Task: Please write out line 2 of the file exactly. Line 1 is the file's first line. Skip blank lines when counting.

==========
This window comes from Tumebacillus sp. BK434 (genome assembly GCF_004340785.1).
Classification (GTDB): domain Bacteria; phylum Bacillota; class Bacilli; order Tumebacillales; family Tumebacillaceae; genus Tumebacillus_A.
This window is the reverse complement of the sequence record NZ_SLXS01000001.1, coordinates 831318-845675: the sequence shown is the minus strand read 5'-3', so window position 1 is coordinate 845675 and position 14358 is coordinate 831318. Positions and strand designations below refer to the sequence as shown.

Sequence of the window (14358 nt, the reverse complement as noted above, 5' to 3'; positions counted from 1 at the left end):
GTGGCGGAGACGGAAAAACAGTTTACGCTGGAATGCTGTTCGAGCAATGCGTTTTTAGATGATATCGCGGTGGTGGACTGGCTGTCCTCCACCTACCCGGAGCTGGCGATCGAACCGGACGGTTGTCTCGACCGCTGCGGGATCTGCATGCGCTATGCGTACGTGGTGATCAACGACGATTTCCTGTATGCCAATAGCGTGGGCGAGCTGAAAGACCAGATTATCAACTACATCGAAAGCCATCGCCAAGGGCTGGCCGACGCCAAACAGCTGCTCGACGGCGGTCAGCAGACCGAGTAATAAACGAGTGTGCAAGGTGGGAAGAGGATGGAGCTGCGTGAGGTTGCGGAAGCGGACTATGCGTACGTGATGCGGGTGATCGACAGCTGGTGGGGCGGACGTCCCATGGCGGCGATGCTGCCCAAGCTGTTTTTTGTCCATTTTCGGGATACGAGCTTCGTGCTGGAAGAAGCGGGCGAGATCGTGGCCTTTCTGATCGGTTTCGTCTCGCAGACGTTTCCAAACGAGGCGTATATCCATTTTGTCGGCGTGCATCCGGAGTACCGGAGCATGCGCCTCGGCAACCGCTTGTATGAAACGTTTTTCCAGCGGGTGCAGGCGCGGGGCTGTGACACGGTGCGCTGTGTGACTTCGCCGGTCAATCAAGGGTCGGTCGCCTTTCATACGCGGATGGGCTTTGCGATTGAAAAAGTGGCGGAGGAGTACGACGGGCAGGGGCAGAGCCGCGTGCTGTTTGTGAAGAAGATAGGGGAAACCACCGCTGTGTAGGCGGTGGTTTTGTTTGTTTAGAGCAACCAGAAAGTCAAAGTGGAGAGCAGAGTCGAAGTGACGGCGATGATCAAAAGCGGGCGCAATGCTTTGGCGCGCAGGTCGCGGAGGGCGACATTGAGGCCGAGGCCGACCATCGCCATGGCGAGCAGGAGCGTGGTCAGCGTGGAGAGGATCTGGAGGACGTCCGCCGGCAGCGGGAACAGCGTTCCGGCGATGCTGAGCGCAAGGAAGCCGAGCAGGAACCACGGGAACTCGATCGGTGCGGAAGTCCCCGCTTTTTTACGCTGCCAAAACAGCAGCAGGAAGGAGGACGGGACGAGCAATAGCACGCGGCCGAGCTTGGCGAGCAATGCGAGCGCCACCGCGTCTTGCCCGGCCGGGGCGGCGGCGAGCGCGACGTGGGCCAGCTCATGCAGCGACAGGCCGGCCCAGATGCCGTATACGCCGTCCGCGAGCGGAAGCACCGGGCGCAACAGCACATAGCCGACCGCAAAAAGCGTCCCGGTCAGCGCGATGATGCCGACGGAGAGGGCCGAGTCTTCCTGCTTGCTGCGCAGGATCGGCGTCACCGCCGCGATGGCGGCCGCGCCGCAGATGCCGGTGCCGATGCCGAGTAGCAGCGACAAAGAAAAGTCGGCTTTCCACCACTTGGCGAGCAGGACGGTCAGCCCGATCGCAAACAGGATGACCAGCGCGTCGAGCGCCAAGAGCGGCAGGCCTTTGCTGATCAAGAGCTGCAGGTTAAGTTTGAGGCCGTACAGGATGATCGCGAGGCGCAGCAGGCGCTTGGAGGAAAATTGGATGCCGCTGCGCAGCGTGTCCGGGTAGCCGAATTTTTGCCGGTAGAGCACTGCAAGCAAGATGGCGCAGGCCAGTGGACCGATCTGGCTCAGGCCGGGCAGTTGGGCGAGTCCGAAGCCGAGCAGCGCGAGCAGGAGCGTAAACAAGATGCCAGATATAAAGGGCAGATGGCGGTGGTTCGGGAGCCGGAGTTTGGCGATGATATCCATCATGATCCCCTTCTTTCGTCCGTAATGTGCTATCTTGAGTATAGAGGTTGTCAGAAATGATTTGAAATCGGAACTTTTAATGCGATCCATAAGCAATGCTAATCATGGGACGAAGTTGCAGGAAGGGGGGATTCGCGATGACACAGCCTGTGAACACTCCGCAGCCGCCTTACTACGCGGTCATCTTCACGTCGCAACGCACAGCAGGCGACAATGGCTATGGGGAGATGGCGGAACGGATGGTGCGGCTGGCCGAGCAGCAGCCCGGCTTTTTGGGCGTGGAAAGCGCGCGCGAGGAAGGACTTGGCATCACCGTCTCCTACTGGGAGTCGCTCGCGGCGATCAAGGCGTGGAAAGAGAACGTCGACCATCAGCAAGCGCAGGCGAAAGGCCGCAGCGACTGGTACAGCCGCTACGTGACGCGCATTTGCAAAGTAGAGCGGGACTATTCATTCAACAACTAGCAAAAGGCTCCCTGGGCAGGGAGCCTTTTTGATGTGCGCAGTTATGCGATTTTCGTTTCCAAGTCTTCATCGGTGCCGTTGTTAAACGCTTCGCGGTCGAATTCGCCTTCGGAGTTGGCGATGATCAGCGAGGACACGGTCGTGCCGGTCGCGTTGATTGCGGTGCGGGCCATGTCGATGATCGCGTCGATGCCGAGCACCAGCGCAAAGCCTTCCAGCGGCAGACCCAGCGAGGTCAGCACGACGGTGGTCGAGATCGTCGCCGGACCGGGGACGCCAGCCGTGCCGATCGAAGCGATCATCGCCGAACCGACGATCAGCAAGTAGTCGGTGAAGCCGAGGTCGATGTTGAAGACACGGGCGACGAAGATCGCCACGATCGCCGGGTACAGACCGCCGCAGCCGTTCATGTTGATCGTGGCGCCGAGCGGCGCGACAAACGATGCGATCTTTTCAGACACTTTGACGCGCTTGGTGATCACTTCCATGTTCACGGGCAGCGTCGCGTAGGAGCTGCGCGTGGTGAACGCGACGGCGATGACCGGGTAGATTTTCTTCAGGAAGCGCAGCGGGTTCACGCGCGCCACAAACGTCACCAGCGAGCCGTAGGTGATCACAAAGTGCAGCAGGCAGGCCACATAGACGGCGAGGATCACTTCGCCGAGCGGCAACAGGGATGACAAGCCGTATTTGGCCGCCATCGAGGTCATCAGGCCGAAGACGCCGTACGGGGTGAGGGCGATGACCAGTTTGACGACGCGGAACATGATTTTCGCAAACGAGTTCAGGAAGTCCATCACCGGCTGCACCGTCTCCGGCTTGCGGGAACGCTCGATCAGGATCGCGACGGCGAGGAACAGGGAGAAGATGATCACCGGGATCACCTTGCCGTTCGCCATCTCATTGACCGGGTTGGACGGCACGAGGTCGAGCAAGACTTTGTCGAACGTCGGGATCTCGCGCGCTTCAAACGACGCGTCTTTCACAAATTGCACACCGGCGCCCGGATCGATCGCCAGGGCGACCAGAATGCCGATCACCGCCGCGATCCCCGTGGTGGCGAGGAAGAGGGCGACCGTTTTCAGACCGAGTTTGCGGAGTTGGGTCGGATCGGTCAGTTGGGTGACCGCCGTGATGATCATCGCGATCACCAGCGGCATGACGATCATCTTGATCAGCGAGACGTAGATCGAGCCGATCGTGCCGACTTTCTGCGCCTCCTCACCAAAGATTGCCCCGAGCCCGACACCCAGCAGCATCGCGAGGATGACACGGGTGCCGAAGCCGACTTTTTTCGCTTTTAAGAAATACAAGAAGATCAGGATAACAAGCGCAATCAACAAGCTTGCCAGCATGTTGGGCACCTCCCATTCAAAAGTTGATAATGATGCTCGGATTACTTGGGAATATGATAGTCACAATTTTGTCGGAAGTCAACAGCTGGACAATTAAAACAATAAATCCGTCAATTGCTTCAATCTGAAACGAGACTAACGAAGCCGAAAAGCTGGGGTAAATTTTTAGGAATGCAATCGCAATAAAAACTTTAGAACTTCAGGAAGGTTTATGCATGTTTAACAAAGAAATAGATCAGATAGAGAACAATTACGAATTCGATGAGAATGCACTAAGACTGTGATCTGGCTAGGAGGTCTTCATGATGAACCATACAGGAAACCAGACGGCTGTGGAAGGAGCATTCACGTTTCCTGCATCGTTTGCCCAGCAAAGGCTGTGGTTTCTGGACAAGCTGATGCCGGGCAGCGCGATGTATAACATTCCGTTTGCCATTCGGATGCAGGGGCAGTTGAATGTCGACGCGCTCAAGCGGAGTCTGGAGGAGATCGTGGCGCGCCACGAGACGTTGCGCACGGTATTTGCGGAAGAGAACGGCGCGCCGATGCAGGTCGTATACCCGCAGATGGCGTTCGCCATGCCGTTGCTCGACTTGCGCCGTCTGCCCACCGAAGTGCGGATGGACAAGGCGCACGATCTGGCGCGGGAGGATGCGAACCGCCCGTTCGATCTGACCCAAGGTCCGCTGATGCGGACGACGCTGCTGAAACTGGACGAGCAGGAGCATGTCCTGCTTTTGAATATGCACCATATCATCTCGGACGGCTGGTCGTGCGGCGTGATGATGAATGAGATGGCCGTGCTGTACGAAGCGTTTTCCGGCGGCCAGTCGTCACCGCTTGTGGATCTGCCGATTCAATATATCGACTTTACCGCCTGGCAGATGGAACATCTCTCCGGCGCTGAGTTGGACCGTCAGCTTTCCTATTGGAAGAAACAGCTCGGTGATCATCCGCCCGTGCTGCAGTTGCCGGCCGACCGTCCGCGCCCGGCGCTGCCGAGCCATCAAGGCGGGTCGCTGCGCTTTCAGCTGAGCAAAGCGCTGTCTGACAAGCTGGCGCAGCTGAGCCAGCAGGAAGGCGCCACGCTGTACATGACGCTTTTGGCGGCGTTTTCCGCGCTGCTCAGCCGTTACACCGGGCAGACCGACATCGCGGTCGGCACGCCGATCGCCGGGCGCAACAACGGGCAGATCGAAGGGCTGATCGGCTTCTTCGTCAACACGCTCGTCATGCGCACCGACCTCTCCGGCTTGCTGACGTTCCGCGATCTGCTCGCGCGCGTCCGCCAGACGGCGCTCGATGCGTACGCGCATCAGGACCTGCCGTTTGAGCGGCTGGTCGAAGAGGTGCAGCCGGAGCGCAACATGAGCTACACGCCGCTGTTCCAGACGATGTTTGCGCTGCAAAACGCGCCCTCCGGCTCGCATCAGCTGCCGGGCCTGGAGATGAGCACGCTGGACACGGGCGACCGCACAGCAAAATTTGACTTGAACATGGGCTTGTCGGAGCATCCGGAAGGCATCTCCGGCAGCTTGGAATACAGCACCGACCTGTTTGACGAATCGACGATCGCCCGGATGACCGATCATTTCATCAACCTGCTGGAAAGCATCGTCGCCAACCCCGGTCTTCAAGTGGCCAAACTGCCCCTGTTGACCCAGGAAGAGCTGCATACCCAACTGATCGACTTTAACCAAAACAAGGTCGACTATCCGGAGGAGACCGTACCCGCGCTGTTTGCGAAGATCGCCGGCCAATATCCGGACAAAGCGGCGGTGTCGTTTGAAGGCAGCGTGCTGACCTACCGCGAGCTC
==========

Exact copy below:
Classification (GTDB): domain Bacteria; phylum Bacillota; class Bacilli; order Tumebacillales; family Tumebacillaceae; genus Tumebacillus_A.